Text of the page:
I was trying to add new environments to AUCTeX doing what the RefTeX's manual says, so I added the following to my .emacs:

(add-hook 'LaTeX-mode-hook 'turn-on-reftex)

(setq reftex-label-alist
   '(("axiom"   ?a "ax:"  "~\\ref{%s}" nil ("axiom"   "ax.") -2)
     ("theorem" ?h "thr:" "~\\ref{%s}" t   ("theorem" "th.") -3)))

(add-hook 'LaTeX-mode-hook
   (lambda ()
       '("axiom" LaTeX-env-label)
       '("theorem" LaTeX-env-label))))

The problem is that i have to reference these labels manually. I've tried to do what the RefTeX manual says:

For example if you write: ‘As we have shown in Theorem’and then press C-c ), RefTeX will know that you are looking for a theorem label and restrict the menu to only these labels without even asking.

But with the following MWE

  An axiom
  A theorem

As we have shown in Theorem

it does not work, because it shows me the Axiom and the Theorem and doesn't even let me choose one (so I have to press sspace and then choose one).

What could be the problem?


2 Answers 2


As a quick fix, you can set the toc variable to nil.

From the RefTeX manual :

A negative value will make unnumbered entries. Useful only for theorem- like environments which structure the document. Will be ignored for macros.

I fail to see how theorem-like environments are supposed to structure the document, but I understand that a label with negative depth in toc isn't made for crossreferencing.

A positive value works under some circumstances for me, and doesn't under others.

(setq reftex-label-alist
   '(("axiom"   ?a "ax:"  "~\\ref{%s}" nil ("axiom"   "ax."))
     ("theorem" ?h "thr:" "~\\ref{%s}" t   ("theorem" "th."))))

TL;DR: The version of reftex that comes with emacs is based on reftex 4.31. The current version of reftex is 4.34. It contains, among others, the following two changes:

2008-05-03 Ralf Angeli

  • lisp/reftex-parse.el (reftex-parse-from-file): Move backward one char if a `\' was matched after a section macro.

2008-04-13 Ralf Angeli

  • lisp/reftex-parse.el (reftex-parse-from-file): Use beginning of match instead of end as bound.

You can also see the relevant bits here:



Those two commits fix your problem. If you'd like to know more about what the problem is, please read on :)

You've associated the type "h" with theorems (through the ?h in reftex-label-alist). If you press C-c ) after the word Theorem, reftex-reference will be called and it will guess that you want a reference of type "h". You can also explicitly call (reftex-reference "h") from anywhere. reftex-reference is just a wrapper around reftex-offer-label-menu. You can thus also just call (reftex-offer-label-menu "h") to see a list of references (except that, again, it will be empty). That function is again a wrapper around reftex-insert-docstruct that is called in a temporary read-only buffer with special navigation handling.

In reftex-insert-docstruct, information on labels is retrieved from (symbol-value reftex-docstruct-symbol), which is filled through reftex-access-scan-info. The corresponding variable contains plenty of data. Here's what matters:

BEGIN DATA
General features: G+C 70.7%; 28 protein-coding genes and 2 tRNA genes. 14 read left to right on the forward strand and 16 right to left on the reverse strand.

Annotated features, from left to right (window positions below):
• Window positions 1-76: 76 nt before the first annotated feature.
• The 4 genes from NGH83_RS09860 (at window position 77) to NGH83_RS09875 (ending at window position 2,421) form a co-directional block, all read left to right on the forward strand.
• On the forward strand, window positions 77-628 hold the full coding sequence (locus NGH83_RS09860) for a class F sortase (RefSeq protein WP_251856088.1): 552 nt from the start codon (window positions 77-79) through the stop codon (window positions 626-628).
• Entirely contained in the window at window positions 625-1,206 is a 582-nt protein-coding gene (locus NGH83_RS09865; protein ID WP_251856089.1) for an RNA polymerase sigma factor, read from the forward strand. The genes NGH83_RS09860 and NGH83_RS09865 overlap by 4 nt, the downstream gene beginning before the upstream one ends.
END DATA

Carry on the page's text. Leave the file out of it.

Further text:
If you execute the following snippet of code in your minibuffer (using M-:):

(let (ls)
  (dolist (i (symbol-value reftex-docstruct-symbol) ls)
    (when (stringp (car i))
      (push (concat "Label: " (nth 0 i) ", Type: " (nth 1 i)) ls))))

you should get the following output:

("Label: thr:1, Type: s" "Label: ax:1, Type: s")

That tells you that the labels thr:1 and ax:1 have type "s" rather than "h" and "a", respectively. You can also double-check that by replacing sspace with ss in your workflow.

In the above, reftex-access-scan-info populates reftex-docstruct-symbol. It does that by tying reftex-docstruct-symbol to a variable using reftex-tie-multifile-symbols and the calling reftex-do-parse, which calls reftex-parse-from-file.

reftex-parse-from-file parses the TeX buffer by repeatedly searching using the regular expression reftex-everything-regexp; during scanning, that will look something like this:

"\\\\label{\\([^}]*\\)}\\|\\(^\\)[  ]*\\\\\\(begin{theorem}\\|begin{axiom}\\|part\\|chapter\\|section\\|subsection\\|subsubsection\\|frametitle\\|paragraph\\|subparagraph\\|addchap\\|addsec\\)\\*?\\(\\[[^]]*\\]\\)?[[{   \n]\\|\\(^\\)[  ]*\\\\\\(include\\|input\\)[{   ]+\\([^}    \n]+\\)\\|\\(^\\)[  ]*\\(\\\\appendix\\)\\|\\(\\\\glossary\\|\\\\index\\)[[{]"

Once it finds a match, it checks what pair of parentheses contains captured something. For the theorem and axiom environments and their labels, we get two matches -- that makes these environments different from e.g. equation, since there we only get a match for the label.

The first match, for the environment, comes from reftex-section-labels-all; it's what causes the problem (as already pointed out by @T.Verron). Anything matched by that will be treated as a section (and thus get a label of type "s").

That is why replacing

(setq reftex-label-alist
   '(("axiom"   ?a "ax:"  "~\\ref{%s}" nil ("axiom"   "ax.") -2)
     ("theorem" ?h "thr:" "~\\ref{%s}" t   ("theorem" "th.") -3)))


(setq reftex-label-alist
   '(("axiom"   ?a "ax:"  "~\\ref{%s}" nil ("axiom"   "ax."))
     ("theorem" ?h "thr:" "~\\ref{%s}" t   ("theorem" "th."))))

serves as a workaround: it removes the first match.

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